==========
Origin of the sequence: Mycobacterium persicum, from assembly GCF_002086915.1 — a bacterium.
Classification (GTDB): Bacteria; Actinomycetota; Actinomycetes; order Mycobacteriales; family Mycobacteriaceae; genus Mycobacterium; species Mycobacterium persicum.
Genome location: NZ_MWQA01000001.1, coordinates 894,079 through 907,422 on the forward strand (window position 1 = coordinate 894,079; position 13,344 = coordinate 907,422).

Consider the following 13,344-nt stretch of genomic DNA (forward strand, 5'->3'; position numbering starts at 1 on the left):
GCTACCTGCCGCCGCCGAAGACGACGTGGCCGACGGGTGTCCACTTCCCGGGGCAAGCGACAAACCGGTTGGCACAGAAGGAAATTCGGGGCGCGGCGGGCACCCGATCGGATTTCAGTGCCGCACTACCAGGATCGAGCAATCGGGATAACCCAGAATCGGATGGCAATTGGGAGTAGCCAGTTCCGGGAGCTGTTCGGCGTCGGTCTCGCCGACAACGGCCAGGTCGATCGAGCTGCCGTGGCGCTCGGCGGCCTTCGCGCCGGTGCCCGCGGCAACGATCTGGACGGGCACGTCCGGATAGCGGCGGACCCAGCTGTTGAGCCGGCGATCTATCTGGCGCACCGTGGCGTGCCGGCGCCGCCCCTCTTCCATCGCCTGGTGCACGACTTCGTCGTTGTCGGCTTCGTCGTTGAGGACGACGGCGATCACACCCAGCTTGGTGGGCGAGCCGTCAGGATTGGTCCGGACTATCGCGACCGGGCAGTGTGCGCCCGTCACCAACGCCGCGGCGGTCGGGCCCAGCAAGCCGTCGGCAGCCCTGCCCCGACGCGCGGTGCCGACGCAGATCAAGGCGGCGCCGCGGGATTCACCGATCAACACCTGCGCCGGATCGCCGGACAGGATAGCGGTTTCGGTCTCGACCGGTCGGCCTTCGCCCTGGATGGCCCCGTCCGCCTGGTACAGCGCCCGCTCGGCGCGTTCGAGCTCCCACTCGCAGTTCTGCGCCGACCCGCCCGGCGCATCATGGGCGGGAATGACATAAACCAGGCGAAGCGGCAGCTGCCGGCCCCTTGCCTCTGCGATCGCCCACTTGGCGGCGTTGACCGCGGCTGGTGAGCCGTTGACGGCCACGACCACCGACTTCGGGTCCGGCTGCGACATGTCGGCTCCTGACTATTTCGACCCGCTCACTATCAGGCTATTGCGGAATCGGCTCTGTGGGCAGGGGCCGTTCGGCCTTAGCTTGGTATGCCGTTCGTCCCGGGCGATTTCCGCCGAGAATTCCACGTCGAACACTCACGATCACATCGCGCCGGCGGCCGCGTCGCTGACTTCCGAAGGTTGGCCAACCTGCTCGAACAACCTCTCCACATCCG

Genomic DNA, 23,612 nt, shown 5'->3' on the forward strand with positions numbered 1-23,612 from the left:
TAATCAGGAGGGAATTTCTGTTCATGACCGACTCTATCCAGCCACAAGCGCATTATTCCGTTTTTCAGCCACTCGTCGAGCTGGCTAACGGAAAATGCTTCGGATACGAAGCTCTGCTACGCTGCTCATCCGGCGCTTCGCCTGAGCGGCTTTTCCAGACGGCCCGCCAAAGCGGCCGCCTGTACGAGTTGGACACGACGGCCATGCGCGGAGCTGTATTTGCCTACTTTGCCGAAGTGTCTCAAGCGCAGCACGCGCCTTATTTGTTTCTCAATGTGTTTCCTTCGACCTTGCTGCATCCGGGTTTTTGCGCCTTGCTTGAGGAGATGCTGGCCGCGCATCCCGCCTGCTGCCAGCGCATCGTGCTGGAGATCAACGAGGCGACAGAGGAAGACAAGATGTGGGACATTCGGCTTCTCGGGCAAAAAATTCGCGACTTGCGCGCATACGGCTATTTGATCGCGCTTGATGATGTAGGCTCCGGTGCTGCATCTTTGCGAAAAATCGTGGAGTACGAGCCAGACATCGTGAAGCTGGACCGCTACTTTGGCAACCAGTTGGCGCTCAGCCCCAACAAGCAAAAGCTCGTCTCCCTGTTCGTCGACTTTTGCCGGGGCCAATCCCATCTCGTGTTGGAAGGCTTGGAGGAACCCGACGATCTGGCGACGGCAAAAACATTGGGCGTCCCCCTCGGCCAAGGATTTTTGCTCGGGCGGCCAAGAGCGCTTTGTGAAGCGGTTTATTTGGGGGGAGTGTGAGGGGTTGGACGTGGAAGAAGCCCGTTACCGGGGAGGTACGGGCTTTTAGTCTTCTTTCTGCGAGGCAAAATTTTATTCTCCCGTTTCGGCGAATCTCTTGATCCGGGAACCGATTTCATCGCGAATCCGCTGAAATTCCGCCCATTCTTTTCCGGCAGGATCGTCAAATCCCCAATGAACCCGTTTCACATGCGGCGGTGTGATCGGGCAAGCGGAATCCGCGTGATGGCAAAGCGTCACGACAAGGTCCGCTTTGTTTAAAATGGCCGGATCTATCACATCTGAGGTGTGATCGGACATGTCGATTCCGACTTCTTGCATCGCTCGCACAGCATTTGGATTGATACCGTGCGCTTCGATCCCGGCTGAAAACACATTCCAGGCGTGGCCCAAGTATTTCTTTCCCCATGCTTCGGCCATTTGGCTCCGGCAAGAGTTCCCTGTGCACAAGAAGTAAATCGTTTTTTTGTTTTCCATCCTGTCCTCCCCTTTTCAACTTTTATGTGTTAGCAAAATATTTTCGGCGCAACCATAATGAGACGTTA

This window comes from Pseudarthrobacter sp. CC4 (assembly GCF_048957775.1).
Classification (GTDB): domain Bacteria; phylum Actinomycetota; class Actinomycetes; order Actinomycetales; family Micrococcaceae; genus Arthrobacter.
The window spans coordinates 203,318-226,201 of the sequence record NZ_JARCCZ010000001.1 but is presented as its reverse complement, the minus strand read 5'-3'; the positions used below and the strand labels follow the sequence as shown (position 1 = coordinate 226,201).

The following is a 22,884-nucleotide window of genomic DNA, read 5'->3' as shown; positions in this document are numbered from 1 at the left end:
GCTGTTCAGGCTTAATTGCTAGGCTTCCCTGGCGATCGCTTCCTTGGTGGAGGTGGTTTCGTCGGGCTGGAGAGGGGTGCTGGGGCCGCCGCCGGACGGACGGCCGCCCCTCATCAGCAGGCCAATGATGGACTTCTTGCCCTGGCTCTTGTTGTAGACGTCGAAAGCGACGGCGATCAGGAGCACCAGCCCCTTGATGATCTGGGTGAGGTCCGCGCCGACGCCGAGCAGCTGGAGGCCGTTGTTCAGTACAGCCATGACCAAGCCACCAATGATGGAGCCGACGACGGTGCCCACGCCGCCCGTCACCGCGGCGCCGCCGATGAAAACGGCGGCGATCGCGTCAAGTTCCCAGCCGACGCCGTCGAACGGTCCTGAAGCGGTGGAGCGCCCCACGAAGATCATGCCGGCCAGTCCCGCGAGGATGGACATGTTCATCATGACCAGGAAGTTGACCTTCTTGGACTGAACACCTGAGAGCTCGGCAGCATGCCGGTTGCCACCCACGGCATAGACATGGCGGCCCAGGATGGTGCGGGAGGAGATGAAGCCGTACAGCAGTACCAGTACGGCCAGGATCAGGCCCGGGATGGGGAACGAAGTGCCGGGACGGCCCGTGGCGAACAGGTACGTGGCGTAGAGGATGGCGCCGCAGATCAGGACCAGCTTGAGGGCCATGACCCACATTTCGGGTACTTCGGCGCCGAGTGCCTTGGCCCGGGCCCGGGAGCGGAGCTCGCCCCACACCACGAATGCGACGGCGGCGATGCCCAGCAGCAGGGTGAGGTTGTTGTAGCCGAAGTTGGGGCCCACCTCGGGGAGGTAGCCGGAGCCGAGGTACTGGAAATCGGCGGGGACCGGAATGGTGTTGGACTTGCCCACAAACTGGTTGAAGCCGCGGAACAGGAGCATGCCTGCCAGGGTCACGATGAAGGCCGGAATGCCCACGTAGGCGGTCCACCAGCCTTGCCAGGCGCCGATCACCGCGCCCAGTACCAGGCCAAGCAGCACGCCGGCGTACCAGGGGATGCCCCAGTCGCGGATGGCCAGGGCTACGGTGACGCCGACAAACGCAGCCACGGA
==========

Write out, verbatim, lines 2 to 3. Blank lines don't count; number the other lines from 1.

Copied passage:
Classification (GTDB): Bacteria; Actinomycetota; Actinomycetes; order Mycobacteriales; family Mycobacteriaceae; genus Mycobacterium; species Mycobacterium persicum.
Genome location: NZ_MWQA01000001.1, coordinates 894,079 through 907,422 on the forward strand (window position 1 = coordinate 894,079; position 13,344 = coordinate 907,422).